Hardware

Hey Everyone, it has been a long time since I did an actual pinball related blog post, so here it is!  I have been getting a ton of questions lately on how to properly power opto transmitter LEDs and how to hook up the receivers to the SW-16 P-ROC boards.  I am going to walk through it in enough detail that you should be able to get up running on the concepts quickly.

Powering Opto Transmitters

Opto transmitters are nothing more than high powered infrared LEDs.  For this guide, I am going to be referring to the Williams/Bally style opto transmitter which can be seen here: https://www.pinballlife.com/index.php?p=product&id=170.  This LED emitter has no circuitry attached to it by default.  These LED emitters are also used on the small PCB and bracket assemblies seen here: https://www.pinballlife.com/index.php?p=product&id=168 and other various trough board assemblies.

In order to safely power this LED, you will need to gather a few data points and make a couple small decisions.  You will need to know the forward voltage of the LED, maximum constant current that the LED can handle, decide what input voltage you would like to supply to it (5v or 12v), and decide how much current you would like to give the LED to ensure it has enough power to transmit infrared light to reach your opto receiver.

So here is our data:

  • Forward Voltage: 1.7v
  • Max Constant Current: 100ma, but I recommend you do not exceed 75ma to maximize the life of the LED.  This will be powerful enough to transmit a pretty decent amount of distance between the emitter and receiver.
  • Input Source Voltage: 5vdc is my recommendation as it is higher than the forward voltage of the LED, and low enough that the resistor does not have to dissipate too much heat.

These LED emitters will need a current limiting resistor in series with them as applying 5v or 12v directly to the LED will cause it to overload and fail.  Now, to calculate this resistor value, we will need to calculate resistance and power based on the data that we have.  Now, I could be idealistic and talk about the actual calculations, but I am going to show you how I usually calculate this using an online LED resistor calculator.  The one that I use the most is the one below.  I have already filled out the fields, but feel free to change some of the values up to see what happens.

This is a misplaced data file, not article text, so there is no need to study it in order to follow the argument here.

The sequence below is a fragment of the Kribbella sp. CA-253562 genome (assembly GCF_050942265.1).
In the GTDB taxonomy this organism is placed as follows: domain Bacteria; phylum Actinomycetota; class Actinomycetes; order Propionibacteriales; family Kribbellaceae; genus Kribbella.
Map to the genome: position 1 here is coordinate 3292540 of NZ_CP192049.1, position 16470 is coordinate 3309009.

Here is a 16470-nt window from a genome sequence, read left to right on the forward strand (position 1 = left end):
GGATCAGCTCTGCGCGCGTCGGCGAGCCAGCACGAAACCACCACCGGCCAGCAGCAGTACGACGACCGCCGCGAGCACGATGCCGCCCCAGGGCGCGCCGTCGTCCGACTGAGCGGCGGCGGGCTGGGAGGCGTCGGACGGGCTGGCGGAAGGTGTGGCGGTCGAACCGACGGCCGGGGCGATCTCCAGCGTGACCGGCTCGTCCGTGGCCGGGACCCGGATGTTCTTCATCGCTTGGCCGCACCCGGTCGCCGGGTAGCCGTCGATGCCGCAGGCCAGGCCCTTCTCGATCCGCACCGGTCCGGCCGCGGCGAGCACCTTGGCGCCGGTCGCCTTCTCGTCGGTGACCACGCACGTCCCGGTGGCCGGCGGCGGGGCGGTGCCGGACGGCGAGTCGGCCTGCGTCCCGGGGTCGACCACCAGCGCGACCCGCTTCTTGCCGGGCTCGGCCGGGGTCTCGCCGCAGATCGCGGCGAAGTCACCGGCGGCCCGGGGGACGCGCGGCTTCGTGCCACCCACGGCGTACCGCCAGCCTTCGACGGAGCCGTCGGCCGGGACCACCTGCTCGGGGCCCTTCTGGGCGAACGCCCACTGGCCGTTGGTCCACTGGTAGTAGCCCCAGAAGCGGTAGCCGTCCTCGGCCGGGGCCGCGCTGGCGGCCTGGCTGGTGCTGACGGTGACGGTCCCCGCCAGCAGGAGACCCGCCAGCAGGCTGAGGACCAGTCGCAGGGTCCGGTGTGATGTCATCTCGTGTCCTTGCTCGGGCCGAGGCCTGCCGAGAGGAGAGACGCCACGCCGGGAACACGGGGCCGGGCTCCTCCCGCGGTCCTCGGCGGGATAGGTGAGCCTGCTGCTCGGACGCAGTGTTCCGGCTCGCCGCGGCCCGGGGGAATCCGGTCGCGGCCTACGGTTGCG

http://led.linear1.org/1led.wiz?VS=5;VF=1.7;ID=75

So as you can see above, the calculator has automatically figured out what the ohms and recommended resistor wattage should be for our emitter.  What I also like about this calculator is that it gives a nice visual representation of how to wire the circuit and what the resistor color bands are.

Important note: Please be sure to use at least the recommended resistor wattage.  You can see above that the calculator is recommending at least a 1/2 watt resistor.  Too small of a resistor and it can burn up, which is bad.  🙂

That is about it for powering an opto emitter!

Connecting Opto Receivers to the SW-16 P-ROC Board

Now for this section, I am going to be talking about the Williams/Bally style opto receivers and how they hook up to the SW-16 P-ROC switch boards.  These are the black colored opto receivers that can be fond here: https://www.pinballlife.com/index.php?p=product&id=171.  These, just like the emitters, are also used in small PCB assemblies, and trough opto boards as well.

To connect these optos into the SW-16 P-ROC board, you will simply need to wire it directly to the inputs of your switch board.  It is really that easy.  It will act just like a standard switch as long as it is connected in the correct orientation.  Below, you will see an image from the P-ROC documentation.  The cathode/ground side of this diode is the side with the flat indentation on the black epoxy base of the opto.  Please also keep in mind that opto receivers are normally closed switches and when it detects the IR beam from the emitter, it will open.  This is opposite of a normal switch.  When a ball breaks the opto beam it will go from a closed state to an open state.